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New Inglewood Councilwoman in Incompatible Office Position

Gloria Gray from West Basin Water website.

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March 29, 2023

By Brian Hews

Gloria Gray has been in public service for decades; an Inglewood resident, she served from 1995 to 2003 on the board of the Inglewood Unified School District and is a former executive board member of the L.A. County Democratic Party Central Committee 51st Assembly District.

Ms. Gray is a longtime elected boardmember of West Basin Municipal Water District; she is on two West Basin committees, Finance and Administrative and Water Policy and Legislation, which she chairs.

She serves District II, which, according to West Basin’s website, serves portions of the cities of Gardena and Hawthorne, and the unincorporated Los Angeles County areas of Ladera Heights, View Park-Windsor Hills, West Athens, and Westmont.

Ms. Gray’s District II map showing much of Inglewood in her district.

The district also serves Inglewood. 

Under Government Code Section 1099, a person may not simultaneously hold two offices if there is any significant clash of duties or loyalties between public offices. To find that two offices are incompatible, a conflict doesn’t need to actually occur; it is sufficient that a conflict may occur in the regular operation of the offices.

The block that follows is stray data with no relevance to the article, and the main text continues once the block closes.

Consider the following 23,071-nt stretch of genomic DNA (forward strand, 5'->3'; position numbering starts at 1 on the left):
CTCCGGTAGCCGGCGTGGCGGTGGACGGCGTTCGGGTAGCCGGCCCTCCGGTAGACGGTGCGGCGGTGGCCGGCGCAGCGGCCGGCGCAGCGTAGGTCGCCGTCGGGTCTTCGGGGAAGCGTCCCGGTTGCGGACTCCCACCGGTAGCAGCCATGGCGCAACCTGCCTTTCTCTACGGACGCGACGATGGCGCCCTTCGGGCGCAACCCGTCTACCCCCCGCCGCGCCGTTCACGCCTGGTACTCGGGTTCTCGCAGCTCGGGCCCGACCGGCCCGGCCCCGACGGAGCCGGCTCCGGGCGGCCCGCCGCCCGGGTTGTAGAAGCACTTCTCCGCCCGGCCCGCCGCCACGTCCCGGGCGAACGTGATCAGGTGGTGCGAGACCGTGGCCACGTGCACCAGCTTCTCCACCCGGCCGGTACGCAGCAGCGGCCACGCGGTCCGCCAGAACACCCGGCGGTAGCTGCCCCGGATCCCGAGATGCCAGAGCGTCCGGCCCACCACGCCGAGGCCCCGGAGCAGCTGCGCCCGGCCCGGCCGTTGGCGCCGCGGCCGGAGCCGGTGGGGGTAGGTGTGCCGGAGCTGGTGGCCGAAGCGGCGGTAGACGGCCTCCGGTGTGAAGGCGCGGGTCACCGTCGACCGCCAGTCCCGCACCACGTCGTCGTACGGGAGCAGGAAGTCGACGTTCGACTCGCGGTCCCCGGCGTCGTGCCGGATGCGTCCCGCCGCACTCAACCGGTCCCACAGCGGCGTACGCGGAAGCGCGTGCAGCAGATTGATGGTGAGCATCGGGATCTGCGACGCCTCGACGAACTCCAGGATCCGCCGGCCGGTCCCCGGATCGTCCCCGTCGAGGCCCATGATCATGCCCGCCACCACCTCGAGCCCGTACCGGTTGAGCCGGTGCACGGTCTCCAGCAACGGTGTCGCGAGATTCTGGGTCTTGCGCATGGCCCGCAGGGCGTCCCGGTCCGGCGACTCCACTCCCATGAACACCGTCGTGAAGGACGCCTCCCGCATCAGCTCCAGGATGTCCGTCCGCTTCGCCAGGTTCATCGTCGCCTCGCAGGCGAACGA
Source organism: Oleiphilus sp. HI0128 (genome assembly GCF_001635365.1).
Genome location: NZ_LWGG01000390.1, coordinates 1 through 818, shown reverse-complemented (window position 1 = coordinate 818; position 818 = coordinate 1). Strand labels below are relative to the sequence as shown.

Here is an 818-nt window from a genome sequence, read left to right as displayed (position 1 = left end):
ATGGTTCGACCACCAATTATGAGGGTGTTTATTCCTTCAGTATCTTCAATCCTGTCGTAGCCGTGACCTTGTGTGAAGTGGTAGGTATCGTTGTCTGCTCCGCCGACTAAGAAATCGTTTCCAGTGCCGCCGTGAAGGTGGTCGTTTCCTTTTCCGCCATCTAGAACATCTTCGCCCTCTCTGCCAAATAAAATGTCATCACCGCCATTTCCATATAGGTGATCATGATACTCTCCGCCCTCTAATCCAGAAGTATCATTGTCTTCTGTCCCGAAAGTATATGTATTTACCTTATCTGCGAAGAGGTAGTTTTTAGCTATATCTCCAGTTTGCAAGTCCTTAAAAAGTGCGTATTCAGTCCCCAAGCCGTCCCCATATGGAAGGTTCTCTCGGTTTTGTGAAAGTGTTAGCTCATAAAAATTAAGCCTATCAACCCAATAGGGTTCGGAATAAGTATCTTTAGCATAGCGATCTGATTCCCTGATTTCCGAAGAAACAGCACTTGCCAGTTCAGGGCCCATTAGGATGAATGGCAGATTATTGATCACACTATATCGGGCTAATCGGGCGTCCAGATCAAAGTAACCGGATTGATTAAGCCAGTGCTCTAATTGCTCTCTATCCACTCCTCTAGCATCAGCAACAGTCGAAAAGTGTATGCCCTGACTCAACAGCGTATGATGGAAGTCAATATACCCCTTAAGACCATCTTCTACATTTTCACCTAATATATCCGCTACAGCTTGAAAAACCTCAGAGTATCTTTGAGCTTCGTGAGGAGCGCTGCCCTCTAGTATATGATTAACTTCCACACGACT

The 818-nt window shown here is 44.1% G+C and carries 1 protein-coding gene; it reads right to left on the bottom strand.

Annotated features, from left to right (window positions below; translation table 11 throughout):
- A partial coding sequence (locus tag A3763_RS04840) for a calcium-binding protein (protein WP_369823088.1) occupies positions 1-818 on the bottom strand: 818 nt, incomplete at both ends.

Where two offices held by one official are legally incompatible, adjudicated through a quo warranto action, as soon as the official assumes the second office, they must immediately vacate the first office.

Former Water Replenishment District Director and Carson Councilman Albert Robles was embroiled in a quo warranto incompatible office lawsuit with L.A. District Attorney Jackie Lacey in 2018, centering around Robles holding both the WRD seat and the Carson position.

A quo warranto action may only be filed with the approval of the California Attorney General; to obtain the A.G.’s approval, a private person or a local agency must file an action – with all supporting documents – prepared by a licensed attorney.

The party who files the action with the A.G. is called the “relator;” the responding party is called the “defendant.”

The action must be properly served with the defendant given 15 to 20 days to respond; the relator may then file a reply within ten days. 

The AG’s Office evaluates the facts and the law to determine whether to grant “leave to sue” and will render a decision at the discretion of the A.G.

In Robles’s case, former D.A. Lacey argued that the jurisdictions of the WRD and Carson overlap; therefore, there was a “potential” for a significant clash of duties and loyalties between the two offices “at some point in the future.”

Robles called the action a vendetta by Lacey and subsequently argued that Carson did not have a municipal water department, did not have groundwater pumping rights and did not sell recycled water.

Robles lost and had to relinquish his WRD seat, which he had held since 1992.

Just a few weeks ago, even though Ms. Gray serves on West Basin District II, a district Inglewood is a part of, and the fact she serves on the Water Policy and Legislation committee lobbying lawmakers in the name of West Basin, Ms. Gray ran for and won a city council seat in Inglewood.

Ms. Gray beat incumbent George Dodson by 926 votes, 1,902 to Dodson’s 976, placing Ms. Gray in an obvious – and blatant – incompatible office position. 

Ironically, her website noted that if elected, her City Council tenure “would focus on governmental transparency and accountability.”

In order to remove Ms. Gray, a private person or a public agency must file an action with the California AG, but given previous opines by the A.G., if an action is filed, current AG Rob Bonta will likely grant leave to sue Ms. Gray.

Several emails into Ms. Gray went unanswered.